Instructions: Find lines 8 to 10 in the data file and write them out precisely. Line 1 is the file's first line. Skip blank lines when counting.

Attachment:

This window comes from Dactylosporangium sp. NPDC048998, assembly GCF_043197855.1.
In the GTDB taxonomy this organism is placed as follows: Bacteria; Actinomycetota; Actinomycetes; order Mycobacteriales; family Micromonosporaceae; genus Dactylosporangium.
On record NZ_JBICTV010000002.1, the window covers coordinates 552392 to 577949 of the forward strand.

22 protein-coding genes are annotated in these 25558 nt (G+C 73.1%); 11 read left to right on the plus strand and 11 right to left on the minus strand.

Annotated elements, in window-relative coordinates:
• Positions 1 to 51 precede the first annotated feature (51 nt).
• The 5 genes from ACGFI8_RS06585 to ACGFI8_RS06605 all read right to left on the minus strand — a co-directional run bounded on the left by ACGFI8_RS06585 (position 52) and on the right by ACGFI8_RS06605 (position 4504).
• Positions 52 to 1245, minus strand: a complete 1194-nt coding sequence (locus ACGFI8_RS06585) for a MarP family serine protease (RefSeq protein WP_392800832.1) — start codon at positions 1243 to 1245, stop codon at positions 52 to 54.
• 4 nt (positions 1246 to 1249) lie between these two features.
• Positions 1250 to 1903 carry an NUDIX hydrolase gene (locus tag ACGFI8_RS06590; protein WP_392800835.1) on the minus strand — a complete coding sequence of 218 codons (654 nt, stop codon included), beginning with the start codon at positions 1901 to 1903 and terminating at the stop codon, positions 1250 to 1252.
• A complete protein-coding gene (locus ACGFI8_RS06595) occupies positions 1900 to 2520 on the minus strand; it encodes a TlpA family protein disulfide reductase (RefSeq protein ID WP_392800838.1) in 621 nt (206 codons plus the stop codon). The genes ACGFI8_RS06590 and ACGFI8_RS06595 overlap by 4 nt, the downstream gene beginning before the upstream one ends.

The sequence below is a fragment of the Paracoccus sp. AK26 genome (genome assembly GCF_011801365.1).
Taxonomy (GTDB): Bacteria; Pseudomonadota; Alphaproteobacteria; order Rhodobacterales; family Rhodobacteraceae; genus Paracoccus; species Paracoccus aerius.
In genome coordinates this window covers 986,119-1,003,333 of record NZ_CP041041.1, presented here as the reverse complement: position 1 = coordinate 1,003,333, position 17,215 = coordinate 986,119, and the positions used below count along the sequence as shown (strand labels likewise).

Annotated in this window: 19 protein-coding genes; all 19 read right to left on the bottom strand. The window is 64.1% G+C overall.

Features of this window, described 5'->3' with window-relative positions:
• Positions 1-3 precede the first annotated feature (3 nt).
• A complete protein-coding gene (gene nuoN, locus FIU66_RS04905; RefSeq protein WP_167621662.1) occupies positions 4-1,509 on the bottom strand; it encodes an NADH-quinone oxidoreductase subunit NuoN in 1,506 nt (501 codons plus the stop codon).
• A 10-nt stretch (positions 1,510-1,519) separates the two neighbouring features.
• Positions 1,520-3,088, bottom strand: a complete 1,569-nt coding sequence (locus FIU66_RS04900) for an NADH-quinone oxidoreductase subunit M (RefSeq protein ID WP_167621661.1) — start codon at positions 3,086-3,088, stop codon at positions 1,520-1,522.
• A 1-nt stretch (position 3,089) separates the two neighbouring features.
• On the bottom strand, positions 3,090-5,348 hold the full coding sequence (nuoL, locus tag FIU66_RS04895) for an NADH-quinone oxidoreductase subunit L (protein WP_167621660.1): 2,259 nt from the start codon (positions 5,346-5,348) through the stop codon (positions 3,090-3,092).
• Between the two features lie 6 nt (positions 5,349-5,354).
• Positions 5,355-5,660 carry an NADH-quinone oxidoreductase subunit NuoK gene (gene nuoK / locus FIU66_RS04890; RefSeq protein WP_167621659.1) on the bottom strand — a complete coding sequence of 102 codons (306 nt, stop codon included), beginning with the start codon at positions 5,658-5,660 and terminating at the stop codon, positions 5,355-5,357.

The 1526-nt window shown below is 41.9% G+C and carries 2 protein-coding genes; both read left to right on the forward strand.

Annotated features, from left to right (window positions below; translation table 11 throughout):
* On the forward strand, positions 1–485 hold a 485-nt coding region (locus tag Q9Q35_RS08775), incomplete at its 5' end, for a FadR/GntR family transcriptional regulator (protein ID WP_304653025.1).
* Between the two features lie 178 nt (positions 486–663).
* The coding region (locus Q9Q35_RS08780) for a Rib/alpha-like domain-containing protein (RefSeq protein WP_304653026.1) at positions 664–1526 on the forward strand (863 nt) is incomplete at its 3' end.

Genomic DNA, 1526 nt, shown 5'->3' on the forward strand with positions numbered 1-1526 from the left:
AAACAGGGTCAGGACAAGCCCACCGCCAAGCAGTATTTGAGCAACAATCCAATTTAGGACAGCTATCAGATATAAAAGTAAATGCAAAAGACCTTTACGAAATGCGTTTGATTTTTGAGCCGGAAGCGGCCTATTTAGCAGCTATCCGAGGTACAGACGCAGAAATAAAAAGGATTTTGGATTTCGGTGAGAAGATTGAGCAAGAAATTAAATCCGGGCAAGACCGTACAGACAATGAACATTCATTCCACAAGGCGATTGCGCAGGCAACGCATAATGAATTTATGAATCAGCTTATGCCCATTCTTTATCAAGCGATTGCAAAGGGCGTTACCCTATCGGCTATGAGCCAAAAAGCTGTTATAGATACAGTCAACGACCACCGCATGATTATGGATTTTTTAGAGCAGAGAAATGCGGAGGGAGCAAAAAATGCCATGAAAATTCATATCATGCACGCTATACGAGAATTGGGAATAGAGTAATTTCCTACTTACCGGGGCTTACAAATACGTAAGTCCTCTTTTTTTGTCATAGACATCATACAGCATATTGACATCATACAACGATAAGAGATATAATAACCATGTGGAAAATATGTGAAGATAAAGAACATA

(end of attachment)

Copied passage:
• Positions 52 to 1245, minus strand: a complete 1194-nt coding sequence (locus ACGFI8_RS06585) for a MarP family serine protease (RefSeq protein WP_392800832.1) — start codon at positions 1243 to 1245, stop codon at positions 52 to 54.
• 4 nt (positions 1246 to 1249) lie between these two features.
• Positions 1250 to 1903 carry an NUDIX hydrolase gene (locus tag ACGFI8_RS06590; protein WP_392800835.1) on the minus strand — a complete coding sequence of 218 codons (654 nt, stop codon included), beginning with the start codon at positions 1901 to 1903 and terminating at the stop codon, positions 1250 to 1252.